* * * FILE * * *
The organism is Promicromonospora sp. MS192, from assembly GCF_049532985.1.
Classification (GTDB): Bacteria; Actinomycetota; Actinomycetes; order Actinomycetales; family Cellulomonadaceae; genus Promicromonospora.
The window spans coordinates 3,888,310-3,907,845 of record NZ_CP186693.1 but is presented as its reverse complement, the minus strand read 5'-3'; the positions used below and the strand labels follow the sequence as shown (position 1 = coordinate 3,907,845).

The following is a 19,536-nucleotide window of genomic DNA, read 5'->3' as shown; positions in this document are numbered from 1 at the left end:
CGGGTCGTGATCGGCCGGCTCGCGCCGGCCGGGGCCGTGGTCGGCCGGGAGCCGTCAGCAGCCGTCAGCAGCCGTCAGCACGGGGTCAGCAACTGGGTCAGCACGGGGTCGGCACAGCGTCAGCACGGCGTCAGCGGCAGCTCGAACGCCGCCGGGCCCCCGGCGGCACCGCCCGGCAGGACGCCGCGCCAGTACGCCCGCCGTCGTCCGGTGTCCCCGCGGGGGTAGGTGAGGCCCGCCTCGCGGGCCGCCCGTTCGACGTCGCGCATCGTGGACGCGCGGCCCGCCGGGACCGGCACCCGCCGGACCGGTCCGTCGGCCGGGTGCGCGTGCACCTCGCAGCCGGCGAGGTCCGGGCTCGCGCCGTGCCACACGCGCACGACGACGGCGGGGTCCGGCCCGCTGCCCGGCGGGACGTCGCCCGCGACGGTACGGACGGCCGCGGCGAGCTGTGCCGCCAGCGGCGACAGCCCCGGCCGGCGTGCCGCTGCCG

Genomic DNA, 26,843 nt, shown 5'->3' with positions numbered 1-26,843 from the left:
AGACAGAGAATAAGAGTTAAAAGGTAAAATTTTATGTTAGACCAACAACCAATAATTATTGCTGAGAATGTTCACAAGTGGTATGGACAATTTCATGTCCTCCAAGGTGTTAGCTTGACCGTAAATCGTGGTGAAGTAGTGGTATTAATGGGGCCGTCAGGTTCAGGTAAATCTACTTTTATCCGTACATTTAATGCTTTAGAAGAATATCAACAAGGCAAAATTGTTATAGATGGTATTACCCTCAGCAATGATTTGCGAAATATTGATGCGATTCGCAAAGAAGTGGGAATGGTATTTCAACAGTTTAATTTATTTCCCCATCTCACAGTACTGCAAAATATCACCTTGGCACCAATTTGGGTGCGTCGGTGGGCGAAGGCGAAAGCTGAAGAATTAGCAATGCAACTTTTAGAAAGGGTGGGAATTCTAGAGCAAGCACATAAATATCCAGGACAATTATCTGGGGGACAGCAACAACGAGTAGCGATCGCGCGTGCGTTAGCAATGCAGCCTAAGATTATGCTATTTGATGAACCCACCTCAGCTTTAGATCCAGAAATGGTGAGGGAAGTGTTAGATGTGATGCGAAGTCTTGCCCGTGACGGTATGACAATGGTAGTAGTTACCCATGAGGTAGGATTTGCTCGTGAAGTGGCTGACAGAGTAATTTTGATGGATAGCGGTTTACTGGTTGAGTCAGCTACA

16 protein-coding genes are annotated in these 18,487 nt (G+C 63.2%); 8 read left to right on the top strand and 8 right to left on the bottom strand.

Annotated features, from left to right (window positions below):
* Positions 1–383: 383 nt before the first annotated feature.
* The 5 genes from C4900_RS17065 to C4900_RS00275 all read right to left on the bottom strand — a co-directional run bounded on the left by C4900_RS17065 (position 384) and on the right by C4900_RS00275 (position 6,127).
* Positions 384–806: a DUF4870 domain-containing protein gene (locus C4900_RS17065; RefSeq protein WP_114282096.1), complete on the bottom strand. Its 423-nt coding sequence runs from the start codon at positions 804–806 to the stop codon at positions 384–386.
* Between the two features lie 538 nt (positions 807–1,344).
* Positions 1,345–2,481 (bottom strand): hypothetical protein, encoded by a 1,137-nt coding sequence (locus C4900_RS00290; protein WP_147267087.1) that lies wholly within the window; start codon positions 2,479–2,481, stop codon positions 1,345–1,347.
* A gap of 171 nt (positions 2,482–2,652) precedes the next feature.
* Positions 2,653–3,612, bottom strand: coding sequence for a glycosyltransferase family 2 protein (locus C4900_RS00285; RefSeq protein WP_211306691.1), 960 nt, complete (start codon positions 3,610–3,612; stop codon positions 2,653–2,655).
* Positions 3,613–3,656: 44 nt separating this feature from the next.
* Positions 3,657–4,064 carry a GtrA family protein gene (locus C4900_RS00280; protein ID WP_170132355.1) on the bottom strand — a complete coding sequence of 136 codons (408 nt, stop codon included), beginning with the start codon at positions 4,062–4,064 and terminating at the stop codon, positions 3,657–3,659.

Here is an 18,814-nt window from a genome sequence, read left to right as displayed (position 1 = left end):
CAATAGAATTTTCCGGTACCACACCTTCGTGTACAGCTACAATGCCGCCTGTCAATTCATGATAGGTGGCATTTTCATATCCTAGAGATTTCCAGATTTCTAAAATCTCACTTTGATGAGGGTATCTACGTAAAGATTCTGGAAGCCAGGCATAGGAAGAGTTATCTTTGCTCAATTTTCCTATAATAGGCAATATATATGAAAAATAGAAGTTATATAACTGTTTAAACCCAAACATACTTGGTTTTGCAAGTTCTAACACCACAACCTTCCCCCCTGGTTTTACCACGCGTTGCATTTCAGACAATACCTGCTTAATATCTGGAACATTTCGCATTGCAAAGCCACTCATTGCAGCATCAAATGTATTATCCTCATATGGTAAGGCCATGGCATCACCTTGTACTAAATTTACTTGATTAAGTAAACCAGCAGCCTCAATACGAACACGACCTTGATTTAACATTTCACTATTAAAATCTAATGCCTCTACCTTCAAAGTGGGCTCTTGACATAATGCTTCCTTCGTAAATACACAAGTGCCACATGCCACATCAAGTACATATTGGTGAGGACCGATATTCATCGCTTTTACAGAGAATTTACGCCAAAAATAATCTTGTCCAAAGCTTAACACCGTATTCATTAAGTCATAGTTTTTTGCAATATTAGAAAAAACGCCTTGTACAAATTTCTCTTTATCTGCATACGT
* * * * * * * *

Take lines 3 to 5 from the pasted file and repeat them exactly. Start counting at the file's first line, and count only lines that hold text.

The window spans coordinates 3,888,310-3,907,845 of record NZ_CP186693.1 but is presented as its reverse complement, the minus strand read 5'-3'; the positions used below and the strand labels follow the sequence as shown (position 1 = coordinate 3,907,845).

The following is a 19,536-nucleotide window of genomic DNA, read 5'->3' as shown; positions in this document are numbered from 1 at the left end:
CGGGTCGTGATCGGCCGGCTCGCGCCGGCCGGGGCCGTGGTCGGCCGGGAGCCGTCAGCAGCCGTCAGCAGCCGTCAGCACGGGGTCAGCAACTGGGTCAGCACGGGGTCGGCACAGCGTCAGCACGGCGTCAGCGGCAGCTCGAACGCCGCCGGGCCCCCGGCGGCACCGCCCGGCAGGACGCCGCGCCAGTACGCCCGCCGTCGTCCGGTGTCCCCGCGGGGGTAGGTGAGGCCCGCCTCGCGGGCCGCCCGTTCGACGTCGCGCATCGTGGACGCGCGGCCCGCCGGGACCGGCACCCGCCGGACCGGTCCGTCGGCCGGGTGCGCGTGCACCTCGCAGCCGGCGAGGTCCGGGCTCGCGCCGTGCCACACGCGCACGACGACGGCGGGGTCCGGCCCGCTGCCCGGCGGGACGTCGCCCGCGACGGTACGGACGGCCGCGGCGAGCTGTGCCGCCAGCGGCGACAGCCCCGGCCGGCGTGCCGCTGCCG